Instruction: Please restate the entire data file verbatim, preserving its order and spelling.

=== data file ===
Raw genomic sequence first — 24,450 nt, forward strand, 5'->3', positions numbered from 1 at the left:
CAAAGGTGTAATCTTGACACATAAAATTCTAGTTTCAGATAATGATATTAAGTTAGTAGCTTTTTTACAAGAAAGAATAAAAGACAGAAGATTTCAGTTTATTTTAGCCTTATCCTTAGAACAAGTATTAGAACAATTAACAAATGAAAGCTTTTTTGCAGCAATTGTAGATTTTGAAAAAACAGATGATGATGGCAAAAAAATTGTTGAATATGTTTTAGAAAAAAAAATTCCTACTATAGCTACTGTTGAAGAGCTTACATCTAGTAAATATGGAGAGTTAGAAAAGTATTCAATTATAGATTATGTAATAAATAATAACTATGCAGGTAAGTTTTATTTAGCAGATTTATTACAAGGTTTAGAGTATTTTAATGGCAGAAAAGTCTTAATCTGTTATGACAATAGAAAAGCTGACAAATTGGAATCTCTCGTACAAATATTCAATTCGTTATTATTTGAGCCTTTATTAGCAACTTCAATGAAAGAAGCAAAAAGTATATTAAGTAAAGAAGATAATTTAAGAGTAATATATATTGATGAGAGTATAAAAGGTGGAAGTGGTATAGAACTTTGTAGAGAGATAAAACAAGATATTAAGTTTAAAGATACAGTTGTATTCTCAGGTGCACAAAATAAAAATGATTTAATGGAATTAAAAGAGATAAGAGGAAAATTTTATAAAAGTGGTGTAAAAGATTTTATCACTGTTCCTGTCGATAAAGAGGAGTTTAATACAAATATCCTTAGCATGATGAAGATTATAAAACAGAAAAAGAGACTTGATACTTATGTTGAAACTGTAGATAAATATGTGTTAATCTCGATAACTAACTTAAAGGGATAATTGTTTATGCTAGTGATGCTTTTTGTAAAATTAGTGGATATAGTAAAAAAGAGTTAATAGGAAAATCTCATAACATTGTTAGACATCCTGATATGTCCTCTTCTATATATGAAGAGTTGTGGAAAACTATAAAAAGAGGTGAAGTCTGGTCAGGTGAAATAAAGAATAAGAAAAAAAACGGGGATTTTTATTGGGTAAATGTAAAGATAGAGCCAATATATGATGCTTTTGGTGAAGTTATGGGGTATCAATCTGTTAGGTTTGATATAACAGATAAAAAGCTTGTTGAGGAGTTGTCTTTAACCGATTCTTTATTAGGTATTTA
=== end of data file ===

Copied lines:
Raw genomic sequence first — 24,450 nt, forward strand, 5'->3', positions numbered from 1 at the left:
CAAAGGTGTAATCTTGACACATAAAATTCTAGTTTCAGATAATGATATTAAGTTAGTAGCTTTTTTACAAGAAAGAATAAAAGACAGAAGATTTCAGTTTATTTTAGCCTTATCCTTAGAACAAGTATTAGAACAATTAACAAATGAAAGCTTTTTTGCAGCAATTGTAGATTTTGAAAAAACAGATGATGATGGCAAAAAAATTGTTGAATATGTTTTAGAAAAAAAAATTCCTACTATAGCTACTGTTGAAGAGCTTACATCTAGTAAATATGGAGAGTTAGAAAAGTATTCAATTATAGATTATGTAATAAATAATAACTATGCAGGTAAGTTTTATTTAGCAGATTTATTACAAGGTTTAGAGTATTTTAATGGCAGAAAAGTCTTAATCTGTTATGACAATAGAAAAGCTGACAAATTGGAATCTCTCGTACAAATATTCAATTCGTTATTATTTGAGCCTTTATTAGCAACTTCAATGAAAGAAGCAAAAAGTATATTAAGTAAAGAAGATAATTTAAGAGTAATATATATTGATGAGAGTATAAAAGGTGGAAGTGGTATAGAACTTTGTAGAGAGATAAAACAAGATATTAAGTTTAAAGATACAGTTGTATTCTCAGGTGCACAAAATAAAAATGATTTAATGGAATTAAAAGAGATAAGAGGAAAATTTTATAAAAGTGGTGTAAAAGATTTTATCACTGTTCCTGTCGATAAAGAGGAGTTTAATACAAATATCCTTAGCATGATGAAGATTATAAAACAGAAAAAGAGACTTGATACTTATGTTGAAACTGTAGATAAATATGTGTTAATCTCGATAACTAACTTAAAGGGATAATTGTTTATGCTAGTGATGCTTTTTGTAAAATTAGTGGATATAGTAAAAAAGAGTTAATAGGAAAATCTCATAACATTGTTAGACATCCTGATATGTCCTCTTCTATATATGAAGAGTTGTGGAAAACTATAAAAAGAGGTGAAGTCTGGTCAGGTGAAATAAAGAATAAGAAAAAAAACGGGGATTTTTATTGGGTAAATGTAAAGATAGAGCCAATATATGATGCTTTTGGTGAAGTTATGGGGTATCAATCTGTTAGGTTTGATATAACAGATAAAAAGCTTGTTGAGGAGTTGTCTTTAACCGATTCTTTATTAGGTATTTA